The aroma from food cooking in a wok, mixed with cigarette smoke lingering in the air. Conversations between the cook and his hustling staffers, who loudly take orders and direct diners to their tables. Strangers sitting side by side on plastic stools, laughing and chugging beers. Rolls of toilet paper on the tables serve as napkins.

Diners feast on wonton noodles, Spam and egg macaroni soup, and stocking milk tea (an ultrasmooth concoction made with a thick layer of condensed milk). Seafood dishes and stir-fries come with a hearty dose of wok hei, best described as the flavors imparted from heavy-duty woks. It’s an important—yet hard to re-create—element of Cantonese cooking.

I don’t remember my first time in a dai pai dong—Hong Kong’s open-air street food stalls. It would have been when I was a child. Now whenever I visit one, I feel an overwhelming sense of familiarity and nostalgia for a Hong Kong that is quickly disappearing.

The humble dai pai dong (big license stall) is a Hong Kong institution. They sprang up in large numbers in the 1950s and ’60s. As the name suggests, they were licensed to run as bigger outdoor eateries with seating, as opposed to smaller, mobile hawker stalls—another Hong Kong relic that’s nearing extinction. (The unlicensed roasted chestnut stalls that spring up in wintertime are a notable exception.)

There used to be hundreds of dai pai dong throughout the city. In the early 1970s,  the government began restricting licenses, citing concerns over hygiene and noise; it stopped granting new licenses altogether in 1972. Licenses, can, in some cases, be transferred to family members. Today there are fewer than 30 left.

In a city renowned for its culinary scene, ranging from dim sum to Michelin-starred French fine dining, you could say the dai pai dong isn’t really much to look at. Typically housed in green, tin-roofed stalls, most have a makeshift, low-key vibe.

Visitors are inevitably squeezed in with strangers. Everyone is sweaty because of the sweltering subtropical heat. Inches away, a worker will likely wash dishes in a bucket, emptying the dirty water down the street.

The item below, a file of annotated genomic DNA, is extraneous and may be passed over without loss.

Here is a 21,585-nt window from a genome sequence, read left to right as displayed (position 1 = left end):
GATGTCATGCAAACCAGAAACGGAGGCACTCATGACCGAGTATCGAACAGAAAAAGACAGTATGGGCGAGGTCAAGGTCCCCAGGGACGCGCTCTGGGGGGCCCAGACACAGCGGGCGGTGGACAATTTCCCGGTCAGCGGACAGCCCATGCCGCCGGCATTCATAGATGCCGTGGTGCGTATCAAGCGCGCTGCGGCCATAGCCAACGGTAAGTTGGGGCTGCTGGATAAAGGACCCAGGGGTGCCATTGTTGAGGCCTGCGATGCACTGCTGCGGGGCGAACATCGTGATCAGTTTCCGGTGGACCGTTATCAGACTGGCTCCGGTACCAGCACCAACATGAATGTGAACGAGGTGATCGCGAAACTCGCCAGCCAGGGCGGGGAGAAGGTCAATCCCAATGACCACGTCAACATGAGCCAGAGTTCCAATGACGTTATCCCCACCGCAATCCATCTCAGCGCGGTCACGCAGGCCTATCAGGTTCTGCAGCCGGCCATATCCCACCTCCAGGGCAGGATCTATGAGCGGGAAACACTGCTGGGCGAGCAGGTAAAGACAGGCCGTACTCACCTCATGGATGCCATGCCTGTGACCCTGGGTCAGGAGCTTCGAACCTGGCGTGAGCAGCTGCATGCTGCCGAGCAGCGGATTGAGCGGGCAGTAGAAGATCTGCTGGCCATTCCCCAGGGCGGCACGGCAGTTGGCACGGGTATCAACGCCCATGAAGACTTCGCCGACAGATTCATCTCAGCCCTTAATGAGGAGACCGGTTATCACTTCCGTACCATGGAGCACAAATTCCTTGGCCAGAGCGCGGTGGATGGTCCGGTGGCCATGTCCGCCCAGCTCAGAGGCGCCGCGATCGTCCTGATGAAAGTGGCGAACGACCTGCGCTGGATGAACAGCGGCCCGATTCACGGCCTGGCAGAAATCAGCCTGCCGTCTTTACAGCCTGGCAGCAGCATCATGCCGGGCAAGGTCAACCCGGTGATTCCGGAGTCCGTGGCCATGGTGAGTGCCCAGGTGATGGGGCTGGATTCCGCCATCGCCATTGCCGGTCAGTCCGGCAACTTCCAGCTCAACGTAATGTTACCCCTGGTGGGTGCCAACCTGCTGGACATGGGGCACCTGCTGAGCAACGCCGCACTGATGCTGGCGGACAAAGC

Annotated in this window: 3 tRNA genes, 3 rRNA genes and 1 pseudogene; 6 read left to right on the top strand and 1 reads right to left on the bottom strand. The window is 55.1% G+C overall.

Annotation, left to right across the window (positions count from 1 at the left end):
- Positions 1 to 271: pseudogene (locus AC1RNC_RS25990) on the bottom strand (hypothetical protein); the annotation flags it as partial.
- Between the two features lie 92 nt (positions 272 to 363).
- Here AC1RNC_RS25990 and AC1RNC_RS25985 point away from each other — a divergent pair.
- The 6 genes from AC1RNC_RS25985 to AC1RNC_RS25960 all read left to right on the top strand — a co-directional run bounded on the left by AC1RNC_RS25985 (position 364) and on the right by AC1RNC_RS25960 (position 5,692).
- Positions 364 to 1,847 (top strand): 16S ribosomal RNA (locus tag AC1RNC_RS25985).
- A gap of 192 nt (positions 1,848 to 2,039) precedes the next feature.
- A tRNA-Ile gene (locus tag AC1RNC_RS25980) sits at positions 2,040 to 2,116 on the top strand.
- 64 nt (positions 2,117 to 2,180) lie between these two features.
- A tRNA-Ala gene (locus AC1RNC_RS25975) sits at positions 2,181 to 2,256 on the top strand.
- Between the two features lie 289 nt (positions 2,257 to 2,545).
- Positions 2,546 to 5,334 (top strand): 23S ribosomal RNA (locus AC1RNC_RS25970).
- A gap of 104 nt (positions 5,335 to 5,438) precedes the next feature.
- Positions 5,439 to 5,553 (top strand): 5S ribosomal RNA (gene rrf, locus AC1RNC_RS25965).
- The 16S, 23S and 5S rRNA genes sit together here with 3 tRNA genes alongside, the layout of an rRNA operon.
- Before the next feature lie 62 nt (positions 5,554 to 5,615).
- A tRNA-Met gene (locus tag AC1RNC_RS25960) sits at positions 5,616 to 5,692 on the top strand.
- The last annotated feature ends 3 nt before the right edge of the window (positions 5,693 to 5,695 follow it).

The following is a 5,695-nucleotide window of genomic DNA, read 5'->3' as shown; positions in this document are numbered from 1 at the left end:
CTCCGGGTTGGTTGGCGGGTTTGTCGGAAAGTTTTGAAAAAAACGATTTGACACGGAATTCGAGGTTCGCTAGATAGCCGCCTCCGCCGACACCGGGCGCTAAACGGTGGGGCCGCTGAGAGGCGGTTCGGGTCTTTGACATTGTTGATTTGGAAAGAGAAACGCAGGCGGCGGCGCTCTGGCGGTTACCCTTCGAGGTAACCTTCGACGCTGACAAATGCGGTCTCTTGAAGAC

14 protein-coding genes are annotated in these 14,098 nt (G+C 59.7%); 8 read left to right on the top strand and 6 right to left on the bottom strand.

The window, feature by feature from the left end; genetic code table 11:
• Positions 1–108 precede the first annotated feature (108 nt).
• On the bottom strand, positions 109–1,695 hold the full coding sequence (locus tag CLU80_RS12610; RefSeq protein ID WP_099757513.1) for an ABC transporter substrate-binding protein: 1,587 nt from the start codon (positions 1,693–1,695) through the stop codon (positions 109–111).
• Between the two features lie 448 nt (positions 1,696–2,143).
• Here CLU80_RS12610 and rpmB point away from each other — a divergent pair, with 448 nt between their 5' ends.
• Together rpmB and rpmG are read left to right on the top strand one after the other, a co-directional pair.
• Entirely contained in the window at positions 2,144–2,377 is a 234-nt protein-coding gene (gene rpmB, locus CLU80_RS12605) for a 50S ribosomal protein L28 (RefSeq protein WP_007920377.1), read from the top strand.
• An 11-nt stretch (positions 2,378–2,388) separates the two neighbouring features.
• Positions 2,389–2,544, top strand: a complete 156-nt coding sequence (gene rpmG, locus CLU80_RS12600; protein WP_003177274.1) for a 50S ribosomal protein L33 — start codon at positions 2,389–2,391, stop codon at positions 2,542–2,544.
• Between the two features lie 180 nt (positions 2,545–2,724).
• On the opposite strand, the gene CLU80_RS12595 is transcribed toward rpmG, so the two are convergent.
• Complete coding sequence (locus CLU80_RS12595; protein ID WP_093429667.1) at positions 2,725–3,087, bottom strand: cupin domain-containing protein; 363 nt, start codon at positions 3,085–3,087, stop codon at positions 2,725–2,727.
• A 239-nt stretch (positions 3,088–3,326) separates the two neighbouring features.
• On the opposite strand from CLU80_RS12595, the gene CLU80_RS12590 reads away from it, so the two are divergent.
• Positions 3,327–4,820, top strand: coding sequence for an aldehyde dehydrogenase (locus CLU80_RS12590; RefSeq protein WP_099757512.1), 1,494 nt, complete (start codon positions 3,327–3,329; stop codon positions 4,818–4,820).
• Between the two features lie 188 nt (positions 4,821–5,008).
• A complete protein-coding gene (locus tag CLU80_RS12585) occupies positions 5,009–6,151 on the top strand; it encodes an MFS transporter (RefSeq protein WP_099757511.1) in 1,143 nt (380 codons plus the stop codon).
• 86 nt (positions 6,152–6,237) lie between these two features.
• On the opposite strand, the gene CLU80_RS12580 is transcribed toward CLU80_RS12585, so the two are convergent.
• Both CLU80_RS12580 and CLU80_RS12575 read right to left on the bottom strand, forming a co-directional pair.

But that’s exactly their charm: Unpretentious, traditional food. Diners from all walks of life—from taxi drivers to construction workers to young professionals. Brusque and to-the-point service.

When I was a child, my parents took me to dai pai dong on Hong Kong Island, where we lived, and sometimes we ventured farther afield to ones in the New Territories. Most have long since closed. Some have upgraded—they now boast air conditioning—or moved into cooked-food markets, government-run buildings where hawker-style eateries and market stalls mix.

I moved abroad for boarding school when I was 11 and came back after college. People who leave Hong Kong for extended periods are struck by how much and how quickly it changes while they’re away. When I returned at 21, I had a newfound appreciation for these eateries, like Sing Kee in Central, which specializes in heaping plates of stir-fried clams and salt-and-pepper mantis shrimp, and Leaf Dessert in SoHo, where I go for flavorsome beef brisket noodles.

The dai pai dong are some of the few places in Hong Kong that hadn’t changed, offering Hongkongers like me a connection to our past.

Like much of Hong Kong, the dai pai dong will disappear one day. As Hong Kong continues to change and evolve at a breakneck pace, it will become harder and harder for these old-school eateries to survive. Some have survived by transforming into cha chaan teng diner like Lan Fong Yuen or noodle joints like Kau Kee.

But nothing can replace a loud, sweaty, satisfying meal at a dai pai dong.